Friday, April 29, 2011
City of Dunwoody Update by Councilman Robert Wittenstein
Everywhere I look I see signs of an improving economy. The stock market is up, interest rates are rising, unemployment is falling and in Dunwoody, in April, we issued more permits than we have in any prior month during the city’s existence.
This is obviously great news. This improving picture has caused a new sense of urgency with regard to the acquisition of land for parks and greenspace. As a community we have become accustomed to a pitifully small amount of park space, no matter what standard or metric you use.
We have a closing window of opportunity to acquire under-utilized property and convert it to community use. We have made a big step in that direction by putting the “PVC Farm” next to Georgetown under contract. As I look around Dunwoody I see several other opportunities and I worry that in a year or two we will see many of these picked up by developers and forever off the market as potential greenspace.
To counter-balance this, I am keenly aware of the pull elected officials (including me) feel to DO THINGS—many of which involve spending your money.
Without exception, the mayor and the members of the city council are conservative and we are determined to live within our budget. We can lower our expectations and accept the current small amount of parkland and greenspace or we can decide as a community that land acquisition and development of a parks network is a priority we are willing to fund.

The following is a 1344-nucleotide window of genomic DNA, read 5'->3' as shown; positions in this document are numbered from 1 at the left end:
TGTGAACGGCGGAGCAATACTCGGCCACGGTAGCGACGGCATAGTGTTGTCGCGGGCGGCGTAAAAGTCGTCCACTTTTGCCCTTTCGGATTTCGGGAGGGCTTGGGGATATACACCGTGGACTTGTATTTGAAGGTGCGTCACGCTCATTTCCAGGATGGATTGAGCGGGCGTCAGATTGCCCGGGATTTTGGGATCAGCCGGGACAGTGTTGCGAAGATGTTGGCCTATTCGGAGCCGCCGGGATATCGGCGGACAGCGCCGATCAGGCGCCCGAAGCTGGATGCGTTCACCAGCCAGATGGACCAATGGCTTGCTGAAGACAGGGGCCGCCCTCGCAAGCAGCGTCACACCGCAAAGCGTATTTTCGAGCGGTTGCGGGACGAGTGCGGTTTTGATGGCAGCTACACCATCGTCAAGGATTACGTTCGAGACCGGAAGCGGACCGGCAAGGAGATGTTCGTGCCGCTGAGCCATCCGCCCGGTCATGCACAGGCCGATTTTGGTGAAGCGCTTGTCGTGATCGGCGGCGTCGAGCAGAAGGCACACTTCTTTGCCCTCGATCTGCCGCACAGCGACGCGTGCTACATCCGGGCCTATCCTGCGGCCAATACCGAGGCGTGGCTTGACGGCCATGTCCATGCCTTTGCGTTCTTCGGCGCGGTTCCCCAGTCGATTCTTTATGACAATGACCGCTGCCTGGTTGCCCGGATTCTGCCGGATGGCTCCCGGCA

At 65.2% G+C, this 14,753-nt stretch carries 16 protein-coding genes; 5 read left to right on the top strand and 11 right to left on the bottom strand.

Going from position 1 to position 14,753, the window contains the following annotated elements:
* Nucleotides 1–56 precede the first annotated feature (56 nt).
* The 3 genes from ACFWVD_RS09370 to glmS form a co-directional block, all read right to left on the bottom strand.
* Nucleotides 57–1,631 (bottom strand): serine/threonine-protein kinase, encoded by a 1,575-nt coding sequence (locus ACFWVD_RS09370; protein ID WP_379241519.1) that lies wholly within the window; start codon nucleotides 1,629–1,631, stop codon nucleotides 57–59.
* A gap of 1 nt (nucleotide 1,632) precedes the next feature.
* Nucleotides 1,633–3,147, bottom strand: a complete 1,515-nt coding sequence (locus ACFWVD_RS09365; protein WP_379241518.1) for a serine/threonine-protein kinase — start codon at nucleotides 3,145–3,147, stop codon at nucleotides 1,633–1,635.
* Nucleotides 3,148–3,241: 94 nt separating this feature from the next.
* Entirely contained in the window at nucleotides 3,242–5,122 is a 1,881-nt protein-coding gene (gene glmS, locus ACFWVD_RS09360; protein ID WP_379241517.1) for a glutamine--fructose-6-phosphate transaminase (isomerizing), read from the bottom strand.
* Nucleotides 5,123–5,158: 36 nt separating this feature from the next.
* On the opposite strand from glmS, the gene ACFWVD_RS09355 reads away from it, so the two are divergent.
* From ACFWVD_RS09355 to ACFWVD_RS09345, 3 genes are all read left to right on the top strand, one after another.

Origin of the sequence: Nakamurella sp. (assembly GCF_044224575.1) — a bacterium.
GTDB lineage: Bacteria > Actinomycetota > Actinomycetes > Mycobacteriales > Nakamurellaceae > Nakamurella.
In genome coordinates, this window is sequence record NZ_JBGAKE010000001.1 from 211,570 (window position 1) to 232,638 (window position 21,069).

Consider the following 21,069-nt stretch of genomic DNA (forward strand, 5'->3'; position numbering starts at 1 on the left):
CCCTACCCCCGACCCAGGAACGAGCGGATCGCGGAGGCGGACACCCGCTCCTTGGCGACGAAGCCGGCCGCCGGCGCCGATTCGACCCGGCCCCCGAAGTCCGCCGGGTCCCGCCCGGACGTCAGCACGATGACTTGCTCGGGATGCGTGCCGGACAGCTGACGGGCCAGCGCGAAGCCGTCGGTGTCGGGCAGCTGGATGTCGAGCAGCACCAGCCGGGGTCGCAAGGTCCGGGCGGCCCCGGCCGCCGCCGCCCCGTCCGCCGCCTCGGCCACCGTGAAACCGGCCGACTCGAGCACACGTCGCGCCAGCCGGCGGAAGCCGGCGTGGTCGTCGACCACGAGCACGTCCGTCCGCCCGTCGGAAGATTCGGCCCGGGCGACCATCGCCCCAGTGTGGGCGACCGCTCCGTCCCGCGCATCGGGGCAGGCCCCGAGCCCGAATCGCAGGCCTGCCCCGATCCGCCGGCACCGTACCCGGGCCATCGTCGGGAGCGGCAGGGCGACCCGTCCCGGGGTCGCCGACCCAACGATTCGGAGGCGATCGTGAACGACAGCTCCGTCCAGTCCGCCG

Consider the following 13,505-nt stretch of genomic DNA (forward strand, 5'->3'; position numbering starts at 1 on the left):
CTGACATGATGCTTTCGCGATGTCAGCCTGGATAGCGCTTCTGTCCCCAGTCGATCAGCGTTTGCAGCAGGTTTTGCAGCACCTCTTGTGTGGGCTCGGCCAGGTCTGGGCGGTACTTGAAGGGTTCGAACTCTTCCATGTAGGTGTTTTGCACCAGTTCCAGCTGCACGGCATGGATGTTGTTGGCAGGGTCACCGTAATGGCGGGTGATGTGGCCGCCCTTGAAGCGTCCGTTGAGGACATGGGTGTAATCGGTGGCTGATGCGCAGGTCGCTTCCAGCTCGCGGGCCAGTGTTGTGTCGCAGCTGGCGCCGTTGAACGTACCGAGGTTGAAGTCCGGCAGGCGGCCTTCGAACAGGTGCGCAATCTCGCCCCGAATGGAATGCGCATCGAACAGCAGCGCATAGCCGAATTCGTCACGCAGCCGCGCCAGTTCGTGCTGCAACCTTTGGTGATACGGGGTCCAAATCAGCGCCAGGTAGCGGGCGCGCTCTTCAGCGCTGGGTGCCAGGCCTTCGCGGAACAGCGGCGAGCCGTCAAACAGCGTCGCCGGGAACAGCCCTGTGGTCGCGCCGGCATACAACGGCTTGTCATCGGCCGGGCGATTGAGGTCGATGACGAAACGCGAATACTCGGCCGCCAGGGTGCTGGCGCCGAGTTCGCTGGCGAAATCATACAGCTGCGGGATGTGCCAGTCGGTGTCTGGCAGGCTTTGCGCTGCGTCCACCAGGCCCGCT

At our May 9th work session we will begin discussing whether we should put a parks and greenspace bond referendum on the ballot in November. We will also discuss whether to put a transportation bond referendum on the ballot. This is an important community discussion. If these items are put on the ballot, it isn’t clear to me which way the voters will go. There is a lot of taxpayer fatigue—which I share. There is also a general feeling of dissatisfaction with government, which I, too, often feel.
A counter-weight to this is a feeling of community spirit in Dunwoody. We have a community that is more willing and able to invest in our community. We have seen our community transformed by a new city government and I think we have a higher level of trust in our new government than many places where the system has become entrenched. It may be now or never.
It is too early to say “here is what it would cost the average family” or “here is what it would provide for the community.” I’ll provide additional information as it becomes available and I’m sure there will be other sources for news as we head towards November. Stay tuned.
Finally, I expect the city council to place on the November ballot a referendum for voter approval to allow Sunday sales of beer and wine in Dunwoody.